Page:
A shopping adventure with mom
My mother was in the middle of the department store yelling “I want something frumpy!”
Let me explain: She is in her (very early) 50s, and she is under the impression she is old. So she doesn’t care what she says, how she says it or where.
Anyway, the department store and the demand for frumpiness. She and my dad are going on a weekend trip for their 34th wedding anniversary, and I wanted to buy her a nice outfit. I knew going in it was going to be difficult. I consider myself conservative in dress, but, in comparison, I’m bright and flashy (mostly on account of wearing colors other than navy and black). She also insists on buying clothes at least one size too big, as she insists they are more comfortable.
“What do you want? Some slacks and a blouse?”
“I want something I can just pull over my head.”
My daughter, champion Grandmama wrangler, showed her a perfectly acceptable blouse in dark blue.
“No, that’s too tight,” my mother said.
It wasn’t tight, unless you compared it to a muumuu.
After suggesting several blouses and being shot down, I said, “I know what you don’t want – anything with color, buttons, embroidery, ruffles, ribbons or any adornment whatsoever, until the end of the world, amen, amen – but what do you want?”
“Something like this,” she said, motioning to the shirt she was wearing.
“Mom, you’re wearing a T-shirt.”
“This is (redacted department store) – they sell nice blouses. They only have T-shirts in the misses’ section, and all of them have color.”
“I want something I can just put on and go.”
“All clothes are designed to be put on and go. That’s why they are clothes. What do you want, a potato sack?”
There was a glint in her eye, like she was considering it.
“No. No potato sacks.”
“I don’t want something too young.”
“OK, I understand. That is why we are in the women’s wear section.”
“I don’t want something too old.”
“What does that mean?”
“I’ll know it when I see it.”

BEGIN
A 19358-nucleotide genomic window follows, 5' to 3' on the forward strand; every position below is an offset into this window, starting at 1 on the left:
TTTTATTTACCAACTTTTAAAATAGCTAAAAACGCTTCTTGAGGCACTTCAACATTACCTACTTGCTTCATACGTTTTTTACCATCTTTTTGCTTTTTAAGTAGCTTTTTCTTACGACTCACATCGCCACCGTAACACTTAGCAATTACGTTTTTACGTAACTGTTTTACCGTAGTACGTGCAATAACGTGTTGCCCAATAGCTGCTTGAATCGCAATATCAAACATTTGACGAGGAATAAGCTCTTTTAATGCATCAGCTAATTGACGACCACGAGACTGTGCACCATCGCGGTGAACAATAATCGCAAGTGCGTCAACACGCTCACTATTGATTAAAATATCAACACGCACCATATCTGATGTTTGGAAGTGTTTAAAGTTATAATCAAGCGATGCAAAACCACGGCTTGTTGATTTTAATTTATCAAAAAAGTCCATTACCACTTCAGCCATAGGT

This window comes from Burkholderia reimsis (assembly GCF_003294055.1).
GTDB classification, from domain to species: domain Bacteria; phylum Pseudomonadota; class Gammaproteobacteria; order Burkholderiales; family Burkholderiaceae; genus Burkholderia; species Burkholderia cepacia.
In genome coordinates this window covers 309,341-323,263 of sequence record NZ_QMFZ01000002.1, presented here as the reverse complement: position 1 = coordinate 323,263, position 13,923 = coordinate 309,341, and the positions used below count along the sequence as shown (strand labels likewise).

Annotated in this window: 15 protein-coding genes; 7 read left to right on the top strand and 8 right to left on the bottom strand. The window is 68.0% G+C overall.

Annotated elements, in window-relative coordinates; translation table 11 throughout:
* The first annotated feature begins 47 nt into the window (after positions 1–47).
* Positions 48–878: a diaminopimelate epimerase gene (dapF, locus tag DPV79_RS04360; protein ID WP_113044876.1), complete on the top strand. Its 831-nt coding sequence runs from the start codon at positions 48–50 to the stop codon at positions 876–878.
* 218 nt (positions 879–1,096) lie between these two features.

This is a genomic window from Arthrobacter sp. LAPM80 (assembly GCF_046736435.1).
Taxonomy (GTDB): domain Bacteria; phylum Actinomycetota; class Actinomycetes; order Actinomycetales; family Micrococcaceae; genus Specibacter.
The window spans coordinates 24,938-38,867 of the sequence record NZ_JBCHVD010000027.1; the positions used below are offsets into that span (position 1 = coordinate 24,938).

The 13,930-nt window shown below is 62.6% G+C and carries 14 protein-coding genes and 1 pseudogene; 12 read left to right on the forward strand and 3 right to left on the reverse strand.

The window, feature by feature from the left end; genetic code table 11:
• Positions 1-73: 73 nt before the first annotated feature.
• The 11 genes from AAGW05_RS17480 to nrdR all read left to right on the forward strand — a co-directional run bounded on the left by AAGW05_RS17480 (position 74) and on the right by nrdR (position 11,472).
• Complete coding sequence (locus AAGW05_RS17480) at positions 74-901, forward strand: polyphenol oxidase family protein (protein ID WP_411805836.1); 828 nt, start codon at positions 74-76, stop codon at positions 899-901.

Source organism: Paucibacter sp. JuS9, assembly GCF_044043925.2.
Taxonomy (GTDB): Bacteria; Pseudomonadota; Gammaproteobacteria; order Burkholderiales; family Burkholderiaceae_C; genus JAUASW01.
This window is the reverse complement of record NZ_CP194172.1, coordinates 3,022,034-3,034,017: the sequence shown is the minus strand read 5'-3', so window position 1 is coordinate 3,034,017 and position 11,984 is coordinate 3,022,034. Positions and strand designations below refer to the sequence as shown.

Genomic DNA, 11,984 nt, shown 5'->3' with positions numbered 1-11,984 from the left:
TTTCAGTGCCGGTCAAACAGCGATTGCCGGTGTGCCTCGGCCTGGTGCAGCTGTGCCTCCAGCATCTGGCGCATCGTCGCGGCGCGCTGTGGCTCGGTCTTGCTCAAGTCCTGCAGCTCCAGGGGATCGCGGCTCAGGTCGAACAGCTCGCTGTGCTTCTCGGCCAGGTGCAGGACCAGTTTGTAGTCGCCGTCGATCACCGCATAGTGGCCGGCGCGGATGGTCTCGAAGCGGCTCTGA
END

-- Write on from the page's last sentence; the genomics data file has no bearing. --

I thought it might be time to start praying for divine intervention. Or maybe for a bolt of lightning to strike me. Either would be acceptable.
“Oh, this is nice,” she said.
My hopes were almost immediately dashed, as it wasn’t nice, it was hideous. It looked like the love child of a Hawaiian shirt and a mock turtleneck. I weighed letting her buy something so ugly and escaping the store against letting my mother walk around in public dressed like that.
I was saved from making a deal with the devil by the Sassy Saint, who held up a striped tunic. “How about this?”
My mother liked it. I thought I might have heard a choir of angels singing.
We found a pair of slacks – black, with pockets, and do you have any idea how difficult it is to find functioning pockets in women’s slacks? – and retreated to the dressing room, where she tried the outfit on.
“Do you like it? Tell me if you like it. I am not buying something you don’t like,” I said.
She pulled out her reading glasses and studied her reflection in the mirror. “It’s good.”
“Are you sure?”
“Yes, yes, I’m sure. I know what I want.”
I bit my tongue. Really, when you think about it, I deserve a halo.
(Wallace-Minger, The Weirton Daily Times community editor, is a Weirton resident and can be contacted at email@example.com)